Paul Krugman writes an Op-Ed on where the political debate is at and I agree with most of his points. Of particular importance is this one:
So what the legislation needs are explicit rules, rules that would force action even by regulators who don’t especially want to do their jobs. There should, for example, be a preset maximum level of allowable leverage – the financial reform that has already passed the House sets this at 15 to 1, and the Senate should follow suit.
I favor this but I nonetheless think it remains problematic. The more binding the leverage restrictions, the more banks and other intermediaries may try to recreate implicit leverage off the balance sheet. (This is one reason to push for decentralized market monitoring, though I am not suggesting exclusive reliance on that.) It's fine to call for maximum transparency, but mostly that's just wishing for a different world. Activities off the balance sheet are off the balance sheet for a reason and it is hard to squeeze many of them into traditional accounting conventions. Nor should we try to ban off-balance sheet banking, as it would happen somewhere — both geographically and in some corner of the financial sector – and indeed many of these transactions limit rather than raise risk.
The upshot is that managing off-balance sheet risk requires an ongoing, hammer and tongs approach. There isn't any "once and for all" solution to banking regulation and the harder we try to find one probably the more we will end up relying on regulator discretion and judgment.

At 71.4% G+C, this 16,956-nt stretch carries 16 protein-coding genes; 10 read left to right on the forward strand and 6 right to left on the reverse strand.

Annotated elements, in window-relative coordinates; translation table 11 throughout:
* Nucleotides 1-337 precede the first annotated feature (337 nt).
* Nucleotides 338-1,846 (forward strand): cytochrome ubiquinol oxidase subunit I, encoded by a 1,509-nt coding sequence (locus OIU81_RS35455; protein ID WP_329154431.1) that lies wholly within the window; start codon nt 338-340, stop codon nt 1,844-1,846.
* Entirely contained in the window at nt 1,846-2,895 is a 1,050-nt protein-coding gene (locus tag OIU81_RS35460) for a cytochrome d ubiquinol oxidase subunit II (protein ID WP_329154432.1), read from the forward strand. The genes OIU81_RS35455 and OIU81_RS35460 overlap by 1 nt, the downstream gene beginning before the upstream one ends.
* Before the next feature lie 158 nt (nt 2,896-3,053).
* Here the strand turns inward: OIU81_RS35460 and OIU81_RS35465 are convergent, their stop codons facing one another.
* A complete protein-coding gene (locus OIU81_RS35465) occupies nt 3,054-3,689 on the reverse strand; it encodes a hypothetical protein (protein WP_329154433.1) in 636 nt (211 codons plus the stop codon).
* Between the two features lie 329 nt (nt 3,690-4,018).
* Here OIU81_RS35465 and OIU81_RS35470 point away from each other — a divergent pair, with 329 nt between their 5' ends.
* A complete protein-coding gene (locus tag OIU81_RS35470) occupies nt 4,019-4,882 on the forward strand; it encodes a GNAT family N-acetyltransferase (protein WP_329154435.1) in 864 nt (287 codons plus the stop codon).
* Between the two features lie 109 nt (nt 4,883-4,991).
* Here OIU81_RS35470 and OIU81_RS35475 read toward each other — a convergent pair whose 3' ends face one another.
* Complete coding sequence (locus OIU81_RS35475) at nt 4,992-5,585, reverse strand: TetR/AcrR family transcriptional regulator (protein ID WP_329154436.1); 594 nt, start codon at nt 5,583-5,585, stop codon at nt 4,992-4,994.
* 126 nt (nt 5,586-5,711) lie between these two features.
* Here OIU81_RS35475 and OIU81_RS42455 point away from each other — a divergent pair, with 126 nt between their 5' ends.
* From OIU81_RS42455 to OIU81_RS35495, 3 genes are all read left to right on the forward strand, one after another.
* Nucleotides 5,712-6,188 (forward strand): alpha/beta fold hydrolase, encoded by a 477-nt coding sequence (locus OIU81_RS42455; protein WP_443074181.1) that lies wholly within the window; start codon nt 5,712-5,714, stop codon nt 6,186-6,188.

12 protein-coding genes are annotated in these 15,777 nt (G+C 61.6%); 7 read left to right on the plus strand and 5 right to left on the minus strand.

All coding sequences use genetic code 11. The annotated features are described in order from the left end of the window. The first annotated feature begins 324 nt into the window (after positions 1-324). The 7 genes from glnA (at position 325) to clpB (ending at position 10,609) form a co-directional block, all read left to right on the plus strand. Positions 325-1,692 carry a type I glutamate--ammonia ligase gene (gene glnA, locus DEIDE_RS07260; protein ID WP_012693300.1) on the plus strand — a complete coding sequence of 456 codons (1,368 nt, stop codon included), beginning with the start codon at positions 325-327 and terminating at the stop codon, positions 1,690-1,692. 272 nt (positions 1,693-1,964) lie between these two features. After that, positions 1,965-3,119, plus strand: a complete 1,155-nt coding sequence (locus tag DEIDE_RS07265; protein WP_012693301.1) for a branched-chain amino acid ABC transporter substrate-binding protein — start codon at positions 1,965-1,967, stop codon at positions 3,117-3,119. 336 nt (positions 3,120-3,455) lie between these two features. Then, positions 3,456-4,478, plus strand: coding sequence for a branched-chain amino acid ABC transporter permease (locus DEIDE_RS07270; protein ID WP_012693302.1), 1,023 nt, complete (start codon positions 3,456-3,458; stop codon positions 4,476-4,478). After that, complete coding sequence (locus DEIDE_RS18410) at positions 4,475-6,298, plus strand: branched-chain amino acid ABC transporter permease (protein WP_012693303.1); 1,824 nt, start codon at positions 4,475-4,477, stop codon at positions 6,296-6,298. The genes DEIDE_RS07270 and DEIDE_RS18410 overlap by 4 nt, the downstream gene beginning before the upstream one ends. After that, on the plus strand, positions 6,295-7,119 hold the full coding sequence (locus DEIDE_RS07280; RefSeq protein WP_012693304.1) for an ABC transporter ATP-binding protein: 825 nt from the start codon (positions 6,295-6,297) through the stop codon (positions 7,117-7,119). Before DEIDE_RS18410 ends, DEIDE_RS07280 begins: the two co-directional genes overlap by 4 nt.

Bank regulation is a tough slog, it depends on the quality of the bureaucracy and the periodic attention of a somewhat responsible legislature, "toughness" can be counterproductive, the historic periodic of regulatory "easiness" relied on cartelization and near-automatic profits, and it is like a chess game whereby the private sector eventually finds a way around most of the binding regulations.
And now we can return to why financial reform is hard to blog. There's always a new proposal and a big tizzy over the particular contents of that reform. Whatever one thinks of the specific suggestions, I keep returning to the notion that the quality of the regulators — most of all Congress — truly matters.
How many times can one say that? How many times can one think that and run away in fear?
Arnold Kling has good remarks on transparency.